NEW DELHI, May 26, 2022, India Today. Samsung is one of the leading smartphone brands in India and it is equally popular in the feature phones market. But the South Korean giant may be planning to exit the low-value feature phone market — which sees the maximum shipments in India — by the year-end. The last batch of the devices will be manufactured by Samsung’s contract partner Dixon this December, post which the company is believed to focus on launching smartphones mostly above Rs 15,000, India Today reported.
According to a report by Economic Times, Samsung is one of the two major multinational companies contributing to the Indian government’s production-linked incentive (PLI) scheme. This scheme allows manufacturers to seek sops from the government for local manufacturing but the condition is that the phones should be worth over Rs 15,000 factory price. With global inflation and shortage of components, the prices of smartphones have increased over the past few months, if not in recent years, and that could be the reason why Samsung is mulling focusing on the sub-Rs 20,000 or higher market.
Dixon, Samsung’s manufacturing partner, could stop making low-cost phones. However, it is not clear if the production of just feature phones will stop by the end of this year or if entry-level smartphones will also be gradually discontinued from manufacturing lines. “Samsung has spoken to channel partners and said they will exit the feature phone business in the next few months or by this year’s end,” a source was quoted by ET as saying.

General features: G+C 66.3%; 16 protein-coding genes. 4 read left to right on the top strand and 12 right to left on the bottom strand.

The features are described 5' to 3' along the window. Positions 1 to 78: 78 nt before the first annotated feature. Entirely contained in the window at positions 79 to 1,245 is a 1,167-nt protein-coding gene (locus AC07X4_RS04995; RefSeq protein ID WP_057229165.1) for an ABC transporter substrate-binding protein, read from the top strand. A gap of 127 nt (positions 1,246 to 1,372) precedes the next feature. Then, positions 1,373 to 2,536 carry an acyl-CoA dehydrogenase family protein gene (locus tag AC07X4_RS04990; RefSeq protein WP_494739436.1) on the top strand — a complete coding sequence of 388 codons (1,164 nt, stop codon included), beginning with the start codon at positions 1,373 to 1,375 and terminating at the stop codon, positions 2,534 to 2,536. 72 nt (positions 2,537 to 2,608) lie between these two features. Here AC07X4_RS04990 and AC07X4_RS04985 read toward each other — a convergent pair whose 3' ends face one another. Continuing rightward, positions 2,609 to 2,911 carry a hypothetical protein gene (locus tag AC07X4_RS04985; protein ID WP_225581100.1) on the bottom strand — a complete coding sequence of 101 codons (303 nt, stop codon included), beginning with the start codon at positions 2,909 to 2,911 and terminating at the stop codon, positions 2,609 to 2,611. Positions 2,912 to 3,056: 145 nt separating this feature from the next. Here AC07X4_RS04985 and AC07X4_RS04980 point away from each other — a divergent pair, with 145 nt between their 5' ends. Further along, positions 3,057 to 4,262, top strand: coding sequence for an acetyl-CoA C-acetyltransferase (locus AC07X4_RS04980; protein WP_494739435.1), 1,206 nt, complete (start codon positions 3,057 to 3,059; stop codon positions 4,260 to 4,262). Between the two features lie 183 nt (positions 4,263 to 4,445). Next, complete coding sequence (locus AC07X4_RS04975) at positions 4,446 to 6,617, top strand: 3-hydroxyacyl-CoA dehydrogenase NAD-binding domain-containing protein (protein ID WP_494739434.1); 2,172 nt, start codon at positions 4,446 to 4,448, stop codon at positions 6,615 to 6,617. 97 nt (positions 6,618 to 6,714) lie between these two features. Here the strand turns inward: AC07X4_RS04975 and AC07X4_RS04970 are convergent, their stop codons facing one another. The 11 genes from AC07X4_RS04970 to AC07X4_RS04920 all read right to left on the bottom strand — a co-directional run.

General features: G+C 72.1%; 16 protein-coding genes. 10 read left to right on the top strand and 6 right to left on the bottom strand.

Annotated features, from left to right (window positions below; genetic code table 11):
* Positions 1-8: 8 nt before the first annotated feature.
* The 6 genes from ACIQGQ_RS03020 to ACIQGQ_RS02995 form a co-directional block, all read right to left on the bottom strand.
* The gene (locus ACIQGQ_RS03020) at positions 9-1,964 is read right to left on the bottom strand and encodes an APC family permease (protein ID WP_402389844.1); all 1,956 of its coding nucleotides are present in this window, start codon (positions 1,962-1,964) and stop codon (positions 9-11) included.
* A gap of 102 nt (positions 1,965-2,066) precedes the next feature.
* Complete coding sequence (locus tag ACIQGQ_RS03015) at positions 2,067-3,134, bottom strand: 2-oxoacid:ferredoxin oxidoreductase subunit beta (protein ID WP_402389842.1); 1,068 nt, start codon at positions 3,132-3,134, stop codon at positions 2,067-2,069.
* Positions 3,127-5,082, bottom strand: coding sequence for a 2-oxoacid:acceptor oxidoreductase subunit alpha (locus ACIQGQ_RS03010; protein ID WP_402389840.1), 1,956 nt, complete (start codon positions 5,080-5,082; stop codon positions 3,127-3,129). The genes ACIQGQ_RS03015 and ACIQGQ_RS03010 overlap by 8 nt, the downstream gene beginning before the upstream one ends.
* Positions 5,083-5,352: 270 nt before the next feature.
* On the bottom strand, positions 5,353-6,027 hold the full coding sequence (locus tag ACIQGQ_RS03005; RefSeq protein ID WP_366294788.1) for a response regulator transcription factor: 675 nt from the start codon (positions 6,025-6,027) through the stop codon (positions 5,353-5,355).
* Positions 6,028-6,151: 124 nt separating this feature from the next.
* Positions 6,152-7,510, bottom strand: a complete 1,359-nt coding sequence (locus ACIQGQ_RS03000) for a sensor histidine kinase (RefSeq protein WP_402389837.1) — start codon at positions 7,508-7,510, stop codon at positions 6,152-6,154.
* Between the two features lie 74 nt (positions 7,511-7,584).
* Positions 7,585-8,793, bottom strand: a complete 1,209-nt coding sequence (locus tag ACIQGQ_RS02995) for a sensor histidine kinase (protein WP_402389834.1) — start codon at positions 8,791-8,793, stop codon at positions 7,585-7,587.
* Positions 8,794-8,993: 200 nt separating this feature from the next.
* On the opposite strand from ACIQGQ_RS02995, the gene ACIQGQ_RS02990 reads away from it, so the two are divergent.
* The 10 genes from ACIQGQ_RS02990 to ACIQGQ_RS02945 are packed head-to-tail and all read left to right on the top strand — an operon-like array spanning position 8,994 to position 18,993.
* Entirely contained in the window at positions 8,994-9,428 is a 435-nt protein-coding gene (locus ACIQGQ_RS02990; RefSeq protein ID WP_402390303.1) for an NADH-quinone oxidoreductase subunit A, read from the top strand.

Samsung’s plan to exit the feature phone market may be driven by the fact that the past few months have been nothing but abysmal for sales. In the first quarter of 2022, the feature phone market saw a year-over-year decline of 39 per cent, induced by factors such as the supply crisis, high inventory levels, and low interest among customers because of retail inflation, per Counterpoint Research. Samsung, which once led the feature phone market as well as the smartphone market, plummeted in rank to number 3 with a market share of just 12 per cent at the end of March — much behind the leader Itel, which secured a 21 per cent share, and Lava, which stood at 20 per cent, Counterpoint’s data revealed.
At the end of March, Samsung’s feature phone business contributed only 1 per cent of the total value, while the feature phone shipments were 20 per cent of the total volume, according to Counterpoint. With sales and shipments tanking, Samsung’s decision to quit the market for good could be good news for the likes of Itel, HMD Global’s Nokia, and Lava, which are bullish about the feature phone market in India.
Leaving the low-value phone market will allow Samsung to focus on its mid-range and high-range offerings in India. Samsung is among the top brands for 5G phones across price ranges and the company is hoping to regain the top position that it once lost to Xiaomi.